NASA is making final preparations to launch its Nuclear Spectroscopic Telescope Array, NuSTAR. The goal of this mission, which will use X-ray vision to search for hidden black holes, ultra-dense neutron stars, and supernova remnants, is scheduled to launch from Kwajalein Atoll in the central Pacific Ocean anytime after June 13.
NuSTAR will be the first space telescope of its kind to forge focused images of cosmic X-rays with the highest energies. These are the same types of X-rays that doctors use to see your bones and airports use to search your bags. The telescope will have more than 10 times the resolution, and more than 100 times the sensitivity of any other telescope operating in a similar energy range.
Researching all different types of black holes, NuSTAR will aim to answer questions about the formation and physics behind these wonders of the cosmos. The observatory will also investigate how exploding stars create the elements that make up planets and people, and it will even help us learn about our own sun's atmosphere.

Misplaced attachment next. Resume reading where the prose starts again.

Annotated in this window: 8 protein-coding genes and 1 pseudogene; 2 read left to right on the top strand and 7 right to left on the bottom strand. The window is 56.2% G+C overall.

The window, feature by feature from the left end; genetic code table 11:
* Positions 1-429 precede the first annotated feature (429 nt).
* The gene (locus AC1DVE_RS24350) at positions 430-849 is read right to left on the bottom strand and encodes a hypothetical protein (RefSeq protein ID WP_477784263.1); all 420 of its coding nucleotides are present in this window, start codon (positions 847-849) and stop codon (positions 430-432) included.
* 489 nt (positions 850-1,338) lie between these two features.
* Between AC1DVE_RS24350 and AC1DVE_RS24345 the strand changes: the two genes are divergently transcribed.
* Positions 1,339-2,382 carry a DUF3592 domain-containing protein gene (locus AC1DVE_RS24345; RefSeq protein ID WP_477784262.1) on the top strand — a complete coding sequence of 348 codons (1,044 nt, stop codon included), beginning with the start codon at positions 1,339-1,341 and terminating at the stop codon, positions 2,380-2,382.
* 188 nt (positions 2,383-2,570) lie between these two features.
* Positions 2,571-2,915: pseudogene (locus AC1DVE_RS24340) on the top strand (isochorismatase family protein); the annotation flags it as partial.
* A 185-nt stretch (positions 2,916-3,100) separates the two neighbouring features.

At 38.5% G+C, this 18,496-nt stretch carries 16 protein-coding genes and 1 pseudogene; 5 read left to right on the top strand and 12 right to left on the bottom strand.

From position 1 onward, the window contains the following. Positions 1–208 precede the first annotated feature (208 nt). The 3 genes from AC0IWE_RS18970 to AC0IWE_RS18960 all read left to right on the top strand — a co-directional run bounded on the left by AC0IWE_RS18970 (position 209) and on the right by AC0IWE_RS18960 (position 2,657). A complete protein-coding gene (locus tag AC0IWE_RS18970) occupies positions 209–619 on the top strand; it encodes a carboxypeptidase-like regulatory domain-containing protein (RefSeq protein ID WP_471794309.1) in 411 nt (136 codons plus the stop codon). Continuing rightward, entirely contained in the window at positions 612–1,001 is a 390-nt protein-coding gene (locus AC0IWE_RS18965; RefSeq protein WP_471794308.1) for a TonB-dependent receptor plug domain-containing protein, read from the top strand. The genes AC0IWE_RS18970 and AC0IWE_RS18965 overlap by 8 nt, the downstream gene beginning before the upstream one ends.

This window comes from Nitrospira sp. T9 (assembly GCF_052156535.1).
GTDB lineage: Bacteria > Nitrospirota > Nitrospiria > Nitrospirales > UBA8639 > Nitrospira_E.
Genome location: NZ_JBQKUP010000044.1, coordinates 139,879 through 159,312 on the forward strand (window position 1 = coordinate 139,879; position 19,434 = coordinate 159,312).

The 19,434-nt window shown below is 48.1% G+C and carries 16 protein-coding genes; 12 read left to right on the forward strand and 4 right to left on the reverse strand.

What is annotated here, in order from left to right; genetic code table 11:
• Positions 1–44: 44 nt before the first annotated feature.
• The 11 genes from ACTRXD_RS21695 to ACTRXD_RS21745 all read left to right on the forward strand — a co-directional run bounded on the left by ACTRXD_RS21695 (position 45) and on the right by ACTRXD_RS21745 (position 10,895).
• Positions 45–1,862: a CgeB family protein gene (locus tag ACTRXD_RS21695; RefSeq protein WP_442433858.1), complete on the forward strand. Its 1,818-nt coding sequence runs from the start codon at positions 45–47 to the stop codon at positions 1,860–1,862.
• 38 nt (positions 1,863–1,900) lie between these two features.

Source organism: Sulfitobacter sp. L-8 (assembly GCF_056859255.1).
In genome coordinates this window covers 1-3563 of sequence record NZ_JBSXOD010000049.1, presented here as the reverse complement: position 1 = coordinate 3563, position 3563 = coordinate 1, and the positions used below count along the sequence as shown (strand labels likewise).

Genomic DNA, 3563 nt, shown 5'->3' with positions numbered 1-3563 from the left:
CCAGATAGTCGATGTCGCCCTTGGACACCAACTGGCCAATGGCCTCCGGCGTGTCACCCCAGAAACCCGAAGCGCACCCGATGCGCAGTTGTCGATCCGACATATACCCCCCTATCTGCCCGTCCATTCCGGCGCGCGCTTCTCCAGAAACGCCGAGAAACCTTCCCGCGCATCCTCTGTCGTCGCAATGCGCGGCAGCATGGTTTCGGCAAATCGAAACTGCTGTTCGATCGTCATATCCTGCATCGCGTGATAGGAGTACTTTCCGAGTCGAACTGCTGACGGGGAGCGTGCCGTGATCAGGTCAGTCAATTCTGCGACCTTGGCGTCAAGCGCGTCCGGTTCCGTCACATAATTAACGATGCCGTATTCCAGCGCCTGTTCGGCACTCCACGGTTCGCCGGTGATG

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A long-duration geomagnetic storm could bring auroras over the next three nights, perhaps even longer.
The Orionids peak tonight as the Earth passes through a stream of debris left by Halley's Comet. The shower is visible across the entire globe. Check viewing conditions and tips here.
The past few days have been exciting for astronomers and stargazers with a Supermoon and a rocket launch from Wallops Island, Virginia.
For the first time since 2014, people all along the East Coast will be able to watch a rocket take to the night sky on a trip to the International Space Station.
A bright fireball was seen over Mississippi this morning. Meanwhile, we are days away from the first rocket launch from Wallops Island since a spectacular rocket explosion in 2014. The hunter's moon rises this weekend and it is also a supermoon.
Amazing pictures and videos of the aurora show have been streaming in over the last few days. Here are some of my favorites! Enjoy!